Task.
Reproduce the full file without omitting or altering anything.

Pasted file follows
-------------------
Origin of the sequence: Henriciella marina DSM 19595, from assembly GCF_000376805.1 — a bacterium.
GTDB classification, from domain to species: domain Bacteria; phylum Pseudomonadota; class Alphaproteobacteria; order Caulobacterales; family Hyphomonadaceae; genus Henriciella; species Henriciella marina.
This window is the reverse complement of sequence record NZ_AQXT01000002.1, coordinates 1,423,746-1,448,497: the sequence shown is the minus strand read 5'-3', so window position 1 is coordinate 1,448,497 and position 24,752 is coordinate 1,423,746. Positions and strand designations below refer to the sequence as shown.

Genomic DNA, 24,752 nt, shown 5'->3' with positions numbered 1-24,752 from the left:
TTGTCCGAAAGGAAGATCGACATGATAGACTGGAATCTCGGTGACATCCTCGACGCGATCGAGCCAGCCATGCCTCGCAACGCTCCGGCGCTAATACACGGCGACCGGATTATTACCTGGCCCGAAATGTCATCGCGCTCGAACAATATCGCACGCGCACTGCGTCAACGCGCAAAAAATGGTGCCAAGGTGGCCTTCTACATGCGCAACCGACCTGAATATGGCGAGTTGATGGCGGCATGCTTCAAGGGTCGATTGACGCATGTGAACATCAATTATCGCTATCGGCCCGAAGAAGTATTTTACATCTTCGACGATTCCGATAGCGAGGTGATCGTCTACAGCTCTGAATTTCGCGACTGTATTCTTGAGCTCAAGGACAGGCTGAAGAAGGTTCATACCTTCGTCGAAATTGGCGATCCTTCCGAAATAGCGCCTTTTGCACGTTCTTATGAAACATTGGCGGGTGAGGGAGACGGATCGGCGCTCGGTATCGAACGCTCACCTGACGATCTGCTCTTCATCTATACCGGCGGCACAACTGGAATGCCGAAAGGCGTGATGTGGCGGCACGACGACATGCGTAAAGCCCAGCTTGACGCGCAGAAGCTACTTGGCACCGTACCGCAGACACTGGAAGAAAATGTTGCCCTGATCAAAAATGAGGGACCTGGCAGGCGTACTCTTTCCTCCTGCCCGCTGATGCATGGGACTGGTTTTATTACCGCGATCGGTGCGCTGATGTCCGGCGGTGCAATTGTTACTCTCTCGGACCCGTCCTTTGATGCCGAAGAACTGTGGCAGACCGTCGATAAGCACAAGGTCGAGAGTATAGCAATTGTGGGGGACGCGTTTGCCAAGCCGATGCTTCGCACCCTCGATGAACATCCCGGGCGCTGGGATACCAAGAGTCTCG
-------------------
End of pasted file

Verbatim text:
Origin of the sequence: Henriciella marina DSM 19595, from assembly GCF_000376805.1 — a bacterium.
GTDB classification, from domain to species: domain Bacteria; phylum Pseudomonadota; class Alphaproteobacteria; order Caulobacterales; family Hyphomonadaceae; genus Henriciella; species Henriciella marina.
This window is the reverse complement of sequence record NZ_AQXT01000002.1, coordinates 1,423,746-1,448,497: the sequence shown is the minus strand read 5'-3', so window position 1 is coordinate 1,448,497 and position 24,752 is coordinate 1,423,746. Positions and strand designations below refer to the sequence as shown.

Genomic DNA, 24,752 nt, shown 5'->3' with positions numbered 1-24,752 from the left:
TTGTCCGAAAGGAAGATCGACATGATAGACTGGAATCTCGGTGACATCCTCGACGCGATCGAGCCAGCCATGCCTCGCAACGCTCCGGCGCTAATACACGGCGACCGGATTATTACCTGGCCCGAAATGTCATCGCGCTCGAACAATATCGCACGCGCACTGCGTCAACGCGCAAAAAATGGTGCCAAGGTGGCCTTCTACATGCGCAACCGACCTGAATATGGCGAGTTGATGGCGGCATGCTTCAAGGGTCGATTGACGCATGTGAACATCAATTATCGCTATCGGCCCGAAGAAGTATTTTACATCTTCGACGATTCCGATAGCGAGGTGATCGTCTACAGCTCTGAATTTCGCGACTGTATTCTTGAGCTCAAGGACAGGCTGAAGAAGGTTCATACCTTCGTCGAAATTGGCGATCCTTCCGAAATAGCGCCTTTTGCACGTTCTTATGAAACATTGGCGGGTGAGGGAGACGGATCGGCGCTCGGTATCGAACGCTCACCTGACGATCTGCTCTTCATCTATACCGGCGGCACAACTGGAATGCCGAAAGGCGTGATGTGGCGGCACGACGACATGCGTAAAGCCCAGCTTGACGCGCAGAAGCTACTTGGCACCGTACCGCAGACACTGGAAGAAAATGTTGCCCTGATCAAAAATGAGGGACCTGGCAGGCGTACTCTTTCCTCCTGCCCGCTGATGCATGGGACTGGTTTTATTACCGCGATCGGTGCGCTGATGTCCGGCGGTGCAATTGTTACTCTCTCGGACCCGTCCTTTGATGCCGAAGAACTGTGGCAGACCGTCGATAAGCACAAGGTCGAGAGTATAGCAATTGTGGGGGACGCGTTTGCCAAGCCGATGCTTCGCACCCTCGATGAACATCCCGGGCGCTGGGATACCAAGAGTCTCG